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Madame Bovary by Gustave Flaubert
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Madame Bovary (original 1857; edition 2011)

by Gustave Flaubert

MembersReviewsPopularityAverage ratingConversations / Mentions
17,188249100 (3.75)3 / 707
Member:emif
Title:Madame Bovary
Authors:Gustave Flaubert
Info:CreateSpace Independent Publishing Platform (2011), Paperback, 214 pages
Collections:Your library
Rating:***1/2
Tags:read in 2012, French, 19th century

Work details

Madame Bovary by Gustave Flaubert (1857)

  1. 100
    The Awakening by Kate Chopin (StarryNightElf)
    StarryNightElf: This is the American version of Madame Bovary - set in turn of the century Louisiana.
  2. 111
    Anna Karenina by Leo Tolstoy (roby72)
  3. 102
    Don Quixote by Miguel de Cervantes Saavedra (DLSmithies)
    DLSmithies: Don Quixote was Flaubert's favourite book, and I've read somewhere that the idea of Madame Bovary is to re-tell the story of Don Quixote in a different context. Don Quixote is obsessed with chivalric literature, and immerses himself in it to the extent that he loses his grip on reality. Emma Bovary is bewitched by Romantic literature in the same way. There are lots of parallels between the two novels, and I think putting them side by side can lead to a better understanding of both.… (more)
  4. 70
    The Custom of the Country by Edith Wharton (Limelite)
    Limelite: Essentially the same greedy, social climbing woman who gets herself into money troubles and manipulates men to get out of them -- but with more success. Similar commentary on society, but instead of the bourgeoisie of village France it's the upper crust of NYC of nearly the same time but without the trenchant humor of Flaubert.… (more)
  5. 70
    Vanity Fair by William Makepeace Thackeray (Hollerama)
    Hollerama: Both works are about women who would do anything to gain a life of luxury.
  6. 40
    Far from the Madding Crowd by Thomas Hardy (Booksloth)
  7. 51
    The Awakening and Selected Short Stories {9 stories} by Kate Chopin (Dilara86)
  8. 30
    The Red and the Black by Stendhal (LittleMiho)
  9. 20
    Effi Briest by Theodor Fontane (roby72)
  10. 31
    The Bad Girl by Mario Vargas Llosa (browner56)
    browner56: The stories of two women, separated by 150 years, who search desperately for something they never find. Flaubert's legendary protaganist is the role model for Vargas Llosa's "bad girl".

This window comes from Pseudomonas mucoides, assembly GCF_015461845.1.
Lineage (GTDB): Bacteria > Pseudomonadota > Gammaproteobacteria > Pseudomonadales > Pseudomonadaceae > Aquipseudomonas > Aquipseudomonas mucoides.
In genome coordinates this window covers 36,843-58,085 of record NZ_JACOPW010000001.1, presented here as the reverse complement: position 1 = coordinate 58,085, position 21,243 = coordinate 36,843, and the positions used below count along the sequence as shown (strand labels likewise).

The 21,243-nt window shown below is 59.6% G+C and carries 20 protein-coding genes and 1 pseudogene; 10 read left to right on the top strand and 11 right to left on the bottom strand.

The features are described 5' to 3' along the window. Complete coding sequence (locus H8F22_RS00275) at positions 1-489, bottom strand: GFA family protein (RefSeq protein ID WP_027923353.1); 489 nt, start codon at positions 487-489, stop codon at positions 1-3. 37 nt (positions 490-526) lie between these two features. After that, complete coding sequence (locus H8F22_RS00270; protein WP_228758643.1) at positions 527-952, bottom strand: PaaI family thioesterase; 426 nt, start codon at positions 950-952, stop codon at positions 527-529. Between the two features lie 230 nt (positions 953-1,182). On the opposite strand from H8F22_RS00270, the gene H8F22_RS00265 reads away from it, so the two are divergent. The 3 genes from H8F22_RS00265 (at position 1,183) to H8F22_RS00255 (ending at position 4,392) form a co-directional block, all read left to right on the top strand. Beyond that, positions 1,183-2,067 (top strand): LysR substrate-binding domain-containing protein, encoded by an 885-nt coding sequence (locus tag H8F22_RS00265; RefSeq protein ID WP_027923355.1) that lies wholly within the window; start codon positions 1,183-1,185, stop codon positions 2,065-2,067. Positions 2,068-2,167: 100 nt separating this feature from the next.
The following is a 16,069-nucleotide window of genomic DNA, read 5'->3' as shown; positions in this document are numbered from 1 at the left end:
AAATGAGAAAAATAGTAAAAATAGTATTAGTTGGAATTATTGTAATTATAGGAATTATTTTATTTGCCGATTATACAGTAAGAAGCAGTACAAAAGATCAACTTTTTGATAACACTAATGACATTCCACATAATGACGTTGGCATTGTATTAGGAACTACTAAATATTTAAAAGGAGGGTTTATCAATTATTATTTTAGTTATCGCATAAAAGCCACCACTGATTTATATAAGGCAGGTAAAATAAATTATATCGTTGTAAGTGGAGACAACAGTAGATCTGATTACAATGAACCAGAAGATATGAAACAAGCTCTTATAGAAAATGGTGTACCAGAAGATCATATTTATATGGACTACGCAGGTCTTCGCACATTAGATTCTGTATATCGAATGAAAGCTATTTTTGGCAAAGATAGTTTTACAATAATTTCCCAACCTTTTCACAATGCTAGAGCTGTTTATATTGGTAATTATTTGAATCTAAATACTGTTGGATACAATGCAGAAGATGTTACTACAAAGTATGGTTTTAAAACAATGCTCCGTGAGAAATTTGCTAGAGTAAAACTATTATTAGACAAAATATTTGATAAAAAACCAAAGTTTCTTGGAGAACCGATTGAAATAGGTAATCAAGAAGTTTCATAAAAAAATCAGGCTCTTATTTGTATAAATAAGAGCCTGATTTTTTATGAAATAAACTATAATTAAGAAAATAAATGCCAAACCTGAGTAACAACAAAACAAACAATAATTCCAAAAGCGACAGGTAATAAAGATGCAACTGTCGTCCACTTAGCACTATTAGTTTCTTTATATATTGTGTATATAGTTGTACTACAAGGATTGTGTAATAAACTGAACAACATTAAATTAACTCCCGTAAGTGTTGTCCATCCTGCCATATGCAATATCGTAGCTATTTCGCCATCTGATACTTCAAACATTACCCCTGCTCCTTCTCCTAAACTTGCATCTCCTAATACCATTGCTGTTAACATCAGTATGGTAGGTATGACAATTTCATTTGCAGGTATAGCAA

11. 10
    Mrs Craddock by W. Somerset Maugham (soylentgreen23)
    soylentgreen23: 'Mrs Craddock' evidently shares a lot in common with Flaubert's masterpiece, especially in terms of its representation of a woman married to a dull man, who wishes to have a renewed taste of passion, despite the likely terrible consequences.
  12. 10
    Sodom and Gomorrah by Marcel Proust (caflores)
  13. 21
    The Female Quixote by Charlotte Lennox (allenmichie)
  14. 11
    The Home and the World by Rabindranath Tagore (CGlanovsky)
  15. 00
    Een zuivere liefde by Sofja Tolstaja (Monika_L)
  16. 11
    Contre-enquête sur la mort d'Emma Bovary by Philippe Doumenc (Cecilturtle)
  17. 11
    Serious Men: A Novel by Manu Joseph (orangewords)
  18. 23
    Three Tales by Gustave Flaubert (wrmjr66)
  19. 01
    Victorian Murderesses: A True History of Thirteen Respectable French and English Women Accused of Unspeakable Crimes by Mary S. Hartman (susanbooks)
    susanbooks: Flaubert based Emma, in part, on one of the women profiled in this really great book.
  20. 712
    Lolita by Vladimir Nabokov (orangewords)
    orangewords: The language in both of these books is just amazing. Alluring prose covers a multitude of unlikable characters.

(see all 20 recommendations)

Romans (17)
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English (207)  Spanish (14)  Dutch (6)  French (4)  German (3)  Italian (3)  Portuguese (Brazil) (2)  Danish (2)  Swedish (2)  Finnish (1)  Norwegian (1)  Galician (1)  Catalan (1)  Hebrew (1)  Portuguese (Portugal) (1)  All languages (249)
Showing 1-5 of 207 (next | show all)
Long and rambling. Not my favorite classic. ( )
  Jen.ODriscoll.Lemon | Jan 23, 2016 |
Long and rambling. Not my favorite classic. ( )
  Jen.ODriscoll.Lemon | Jan 23, 2016 |